This is a poem about environmental justice that adopts the voice of the Earth or Mother Nature and aims to bring awareness to how our actions can have a negative impact on our climate.
Climate in Crisis: A Story Collection
We can rewrite the narrative of a crisis. The young are victims of climate inaction until we portray ourselves differently, and climate change will destroy our way of life until we paint it as an opportunity to reform society.
In many ways, the narrative is all a youth activist has. I am not yet a voter, nor a decision maker in the institutions from which I demand transition. However, I can shape my message to my listener. Stories inspire radical change by finding what resonates within each bystander.
–Mentee Jade Lozada
This poem exemplifies how human greed destroys the planet, and the beings that have nothing to do with humans’ actions are the ones who suffer.
A mother should never suffer at the hands of her child, so what are we doing to our mother?
This poem is a climate-change activism piece that follows mother nature’s crystalized tears as they pelt down on Earth, causing a blackout in a hospital where a guilt-ridden man awaits death.
We see these grand beasts working so hard trying to survive and provide for their families, but with one bullet, hunters and poachers can kill them and all of their life’s efforts.
History is not just the past, but also the present and the future. However, it is our decisions as a collective that majorly decide how history runs its course. This poem, titled “Forgotten Ignorance,” describes how climate change should be affecting everyone equally, yet people of color are getting more hard-hit because of the racism and socioeconomic inequality in our society. As such, advocating for a clean climate is inherently linked to advocating for racial equality.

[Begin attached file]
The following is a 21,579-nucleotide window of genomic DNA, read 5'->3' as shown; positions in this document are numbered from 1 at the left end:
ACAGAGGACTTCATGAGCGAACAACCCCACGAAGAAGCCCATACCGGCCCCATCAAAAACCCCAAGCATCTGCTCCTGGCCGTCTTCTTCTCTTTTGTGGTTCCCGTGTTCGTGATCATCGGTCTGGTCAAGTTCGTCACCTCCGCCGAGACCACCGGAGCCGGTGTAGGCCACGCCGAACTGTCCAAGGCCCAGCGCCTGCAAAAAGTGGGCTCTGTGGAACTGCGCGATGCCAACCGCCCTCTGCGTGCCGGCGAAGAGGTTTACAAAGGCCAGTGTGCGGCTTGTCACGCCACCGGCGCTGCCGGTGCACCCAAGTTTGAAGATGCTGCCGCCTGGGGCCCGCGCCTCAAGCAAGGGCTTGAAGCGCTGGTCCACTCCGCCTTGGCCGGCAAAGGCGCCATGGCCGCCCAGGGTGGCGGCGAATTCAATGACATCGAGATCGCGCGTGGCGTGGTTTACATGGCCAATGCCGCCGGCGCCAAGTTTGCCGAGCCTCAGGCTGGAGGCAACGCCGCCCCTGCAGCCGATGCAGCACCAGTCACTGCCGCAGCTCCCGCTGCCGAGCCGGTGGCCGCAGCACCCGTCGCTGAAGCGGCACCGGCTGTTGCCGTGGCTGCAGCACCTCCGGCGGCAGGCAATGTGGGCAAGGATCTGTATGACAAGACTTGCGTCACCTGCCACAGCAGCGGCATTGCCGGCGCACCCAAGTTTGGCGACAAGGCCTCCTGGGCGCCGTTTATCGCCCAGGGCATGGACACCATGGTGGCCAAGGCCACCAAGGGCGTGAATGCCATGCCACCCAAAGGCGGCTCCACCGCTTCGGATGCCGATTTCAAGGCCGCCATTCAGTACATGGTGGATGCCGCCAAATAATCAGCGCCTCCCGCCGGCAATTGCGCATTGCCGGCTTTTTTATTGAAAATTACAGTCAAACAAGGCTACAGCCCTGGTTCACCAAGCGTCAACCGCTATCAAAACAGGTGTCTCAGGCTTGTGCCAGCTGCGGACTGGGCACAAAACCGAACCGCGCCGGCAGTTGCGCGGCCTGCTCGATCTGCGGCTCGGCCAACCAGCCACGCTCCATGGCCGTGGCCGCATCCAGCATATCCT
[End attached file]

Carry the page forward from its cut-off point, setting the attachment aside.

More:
The Book of Extinct Creatures is a collection of mixed-media work for children. Through animals past and present, young readers will learn about important topics such as climate change and evolution.
How have protests and movements evolved and stayed the same over decades? We discuss our experiences at a women’s march and climate strike and how generations are connected in fighting for social justice.
No other animal seems more threatened by climate change than polar bears. Will these icons of the Arctic be able to adapt their diets to survive in their rapidly transforming environment?
Fast fashion has become a staple of the fashion industry, but at a closer glance, the eye-catching, low costs seem to bear a greater price.
Mommy doesn’t tell her she’s seeded first in a dying race.
“To Go or Stay” uses drawings and images to describe an apocalyptic world suffering from climate change. The people in that society have to choose to stay on or leave Earth as disasters affect different parts of the US. This choice will affect how they can contribute to society and improve the environment.
The ocean has inspired generations of artists and writers. My work is collected in a digital anthology as a continuation of mankind’s love letter to the sea.
I first joined the New York City Climate Strike Coalition in July 2019. In the company of such impassioned, optimistic youth activists, I quickly realized that the climate crisis is not about numbers. It is a human story, with a human solution.
What was once the largest landfill in the world before closing in 2001 happens to be within my hometown and community of Staten Island. Since then, the landscape has been engineered to become the largest park in New York City. This landfill has greatly affected the health of those in my community. By conducting research to better understand the effects of the landfill on the climate and public health, I realized how my interests can merge and benefit public knowledge of this space. To have my voice heard beyond what can be accomplished in a social media post, I decided to write a script and assemble audio to create a podcast. Through this podcast, others can learn about benefits and concerns relating to the parks department-led engineering project.